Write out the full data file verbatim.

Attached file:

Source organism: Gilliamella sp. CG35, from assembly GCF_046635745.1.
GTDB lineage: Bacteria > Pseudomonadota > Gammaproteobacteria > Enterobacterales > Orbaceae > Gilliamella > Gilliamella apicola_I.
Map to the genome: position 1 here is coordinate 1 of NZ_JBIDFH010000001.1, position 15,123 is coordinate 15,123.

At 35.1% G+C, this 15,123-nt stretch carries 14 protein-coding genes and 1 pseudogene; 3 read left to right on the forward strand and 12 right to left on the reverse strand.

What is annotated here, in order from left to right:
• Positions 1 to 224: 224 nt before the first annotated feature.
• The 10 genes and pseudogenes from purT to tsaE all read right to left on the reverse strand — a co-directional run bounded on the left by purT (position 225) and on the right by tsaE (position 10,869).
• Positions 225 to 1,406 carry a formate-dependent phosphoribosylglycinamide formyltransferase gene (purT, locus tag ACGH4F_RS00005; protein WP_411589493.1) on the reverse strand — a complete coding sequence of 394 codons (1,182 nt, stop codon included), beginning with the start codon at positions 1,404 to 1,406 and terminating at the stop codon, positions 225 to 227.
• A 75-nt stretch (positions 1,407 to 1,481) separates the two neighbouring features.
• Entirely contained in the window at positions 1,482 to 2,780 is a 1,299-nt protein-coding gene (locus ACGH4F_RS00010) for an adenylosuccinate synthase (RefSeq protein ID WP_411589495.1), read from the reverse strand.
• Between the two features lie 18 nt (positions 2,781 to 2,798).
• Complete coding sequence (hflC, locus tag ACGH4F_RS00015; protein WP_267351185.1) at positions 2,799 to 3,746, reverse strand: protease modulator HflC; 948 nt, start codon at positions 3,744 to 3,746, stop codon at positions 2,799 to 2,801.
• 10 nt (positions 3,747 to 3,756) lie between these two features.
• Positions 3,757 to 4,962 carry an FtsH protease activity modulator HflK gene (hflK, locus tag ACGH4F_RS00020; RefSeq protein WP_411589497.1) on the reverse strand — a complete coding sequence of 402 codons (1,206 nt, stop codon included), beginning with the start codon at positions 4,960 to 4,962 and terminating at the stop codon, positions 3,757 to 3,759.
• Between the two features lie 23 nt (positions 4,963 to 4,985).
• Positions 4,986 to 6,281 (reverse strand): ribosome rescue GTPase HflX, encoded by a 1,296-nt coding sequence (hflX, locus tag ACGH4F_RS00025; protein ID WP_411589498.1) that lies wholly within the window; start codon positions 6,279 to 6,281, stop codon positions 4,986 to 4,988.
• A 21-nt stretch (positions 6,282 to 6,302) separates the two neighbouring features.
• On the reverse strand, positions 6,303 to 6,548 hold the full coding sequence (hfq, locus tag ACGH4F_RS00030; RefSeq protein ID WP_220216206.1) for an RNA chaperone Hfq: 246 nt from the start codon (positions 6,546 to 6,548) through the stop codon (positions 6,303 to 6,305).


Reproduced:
Source organism: Gilliamella sp. CG35, from assembly GCF_046635745.1.
GTDB lineage: Bacteria > Pseudomonadota > Gammaproteobacteria > Enterobacterales > Orbaceae > Gilliamella > Gilliamella apicola_I.
Map to the genome: position 1 here is coordinate 1 of NZ_JBIDFH010000001.1, position 15,123 is coordinate 15,123.

At 35.1% G+C, this 15,123-nt stretch carries 14 protein-coding genes and 1 pseudogene; 3 read left to right on the forward strand and 12 right to left on the reverse strand.

What is annotated here, in order from left to right:
• Positions 1 to 224: 224 nt before the first annotated feature.
• The 10 genes and pseudogenes from purT to tsaE all read right to left on the reverse strand — a co-directional run bounded on the left by purT (position 225) and on the right by tsaE (position 10,869).
• Positions 225 to 1,406 carry a formate-dependent phosphoribosylglycinamide formyltransferase gene (purT, locus tag ACGH4F_RS00005; protein WP_411589493.1) on the reverse strand — a complete coding sequence of 394 codons (1,182 nt, stop codon included), beginning with the start codon at positions 1,404 to 1,406 and terminating at the stop codon, positions 225 to 227.
• A 75-nt stretch (positions 1,407 to 1,481) separates the two neighbouring features.
• Entirely contained in the window at positions 1,482 to 2,780 is a 1,299-nt protein-coding gene (locus ACGH4F_RS00010) for an adenylosuccinate synthase (RefSeq protein ID WP_411589495.1), read from the reverse strand.
• Between the two features lie 18 nt (positions 2,781 to 2,798).
• Complete coding sequence (hflC, locus tag ACGH4F_RS00015; protein WP_267351185.1) at positions 2,799 to 3,746, reverse strand: protease modulator HflC; 948 nt, start codon at positions 3,744 to 3,746, stop codon at positions 2,799 to 2,801.
• 10 nt (positions 3,747 to 3,756) lie between these two features.
• Positions 3,757 to 4,962 carry an FtsH protease activity modulator HflK gene (hflK, locus tag ACGH4F_RS00020; RefSeq protein WP_411589497.1) on the reverse strand — a complete coding sequence of 402 codons (1,206 nt, stop codon included), beginning with the start codon at positions 4,960 to 4,962 and terminating at the stop codon, positions 3,757 to 3,759.
• Between the two features lie 23 nt (positions 4,963 to 4,985).
• Positions 4,986 to 6,281 (reverse strand): ribosome rescue GTPase HflX, encoded by a 1,296-nt coding sequence (hflX, locus tag ACGH4F_RS00025; protein ID WP_411589498.1) that lies wholly within the window; start codon positions 6,279 to 6,281, stop codon positions 4,986 to 4,988.
• A 21-nt stretch (positions 6,282 to 6,302) separates the two neighbouring features.
• On the reverse strand, positions 6,303 to 6,548 hold the full coding sequence (hfq, locus tag ACGH4F_RS00030; RefSeq protein ID WP_220216206.1) for an RNA chaperone Hfq: 246 nt from the start codon (positions 6,546 to 6,548) through the stop codon (positions 6,303 to 6,305).